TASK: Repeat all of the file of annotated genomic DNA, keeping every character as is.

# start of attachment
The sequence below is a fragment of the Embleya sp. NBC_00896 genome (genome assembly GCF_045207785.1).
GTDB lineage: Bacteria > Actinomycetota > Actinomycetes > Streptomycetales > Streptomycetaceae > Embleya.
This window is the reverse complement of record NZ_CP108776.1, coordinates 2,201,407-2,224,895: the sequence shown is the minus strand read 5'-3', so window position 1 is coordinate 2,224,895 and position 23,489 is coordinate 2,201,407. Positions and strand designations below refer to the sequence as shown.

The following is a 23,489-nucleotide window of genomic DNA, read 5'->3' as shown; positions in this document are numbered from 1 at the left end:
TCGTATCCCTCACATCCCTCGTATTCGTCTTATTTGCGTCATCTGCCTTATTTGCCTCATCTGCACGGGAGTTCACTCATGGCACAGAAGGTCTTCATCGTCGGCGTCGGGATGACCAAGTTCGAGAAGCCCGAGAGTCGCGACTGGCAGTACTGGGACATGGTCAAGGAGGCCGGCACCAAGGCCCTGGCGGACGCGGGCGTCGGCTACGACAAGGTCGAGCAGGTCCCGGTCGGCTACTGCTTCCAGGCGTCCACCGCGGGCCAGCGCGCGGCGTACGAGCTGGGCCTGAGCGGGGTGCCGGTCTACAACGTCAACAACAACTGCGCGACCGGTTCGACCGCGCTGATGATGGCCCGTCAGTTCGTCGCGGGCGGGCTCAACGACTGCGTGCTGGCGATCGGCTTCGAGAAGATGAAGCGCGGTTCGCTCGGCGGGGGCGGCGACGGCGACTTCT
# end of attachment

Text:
The sequence below is a fragment of the Embleya sp. NBC_00896 genome (genome assembly GCF_045207785.1).
GTDB lineage: Bacteria > Actinomycetota > Actinomycetes > Streptomycetales > Streptomycetaceae > Embleya.
This window is the reverse complement of record NZ_CP108776.1, coordinates 2,201,407-2,224,895: the sequence shown is the minus strand read 5'-3', so window position 1 is coordinate 2,224,895 and position 23,489 is coordinate 2,201,407. Positions and strand designations below refer to the sequence as shown.

The following is a 23,489-nucleotide window of genomic DNA, read 5'->3' as shown; positions in this document are numbered from 1 at the left end:
TCGTATCCCTCACATCCCTCGTATTCGTCTTATTTGCGTCATCTGCCTTATTTGCCTCATCTGCACGGGAGTTCACTCATGGCACAGAAGGTCTTCATCGTCGGCGTCGGGATGACCAAGTTCGAGAAGCCCGAGAGTCGCGACTGGCAGTACTGGGACATGGTCAAGGAGGCCGGCACCAAGGCCCTGGCGGACGCGGGCGTCGGCTACGACAAGGTCGAGCAGGTCCCGGTCGGCTACTGCTTCCAGGCGTCCACCGCGGGCCAGCGCGCGGCGTACGAGCTGGGCCTGAGCGGGGTGCCGGTCTACAACGTCAACAACAACTGCGCGACCGGTTCGACCGCGCTGATGATGGCCCGTCAGTTCGTCGCGGGCGGGCTCAACGACTGCGTGCTGGCGATCGGCTTCGAGAAGATGAAGCGCGGTTCGCTCGGCGGGGGCGGCGACGGCGACTTCT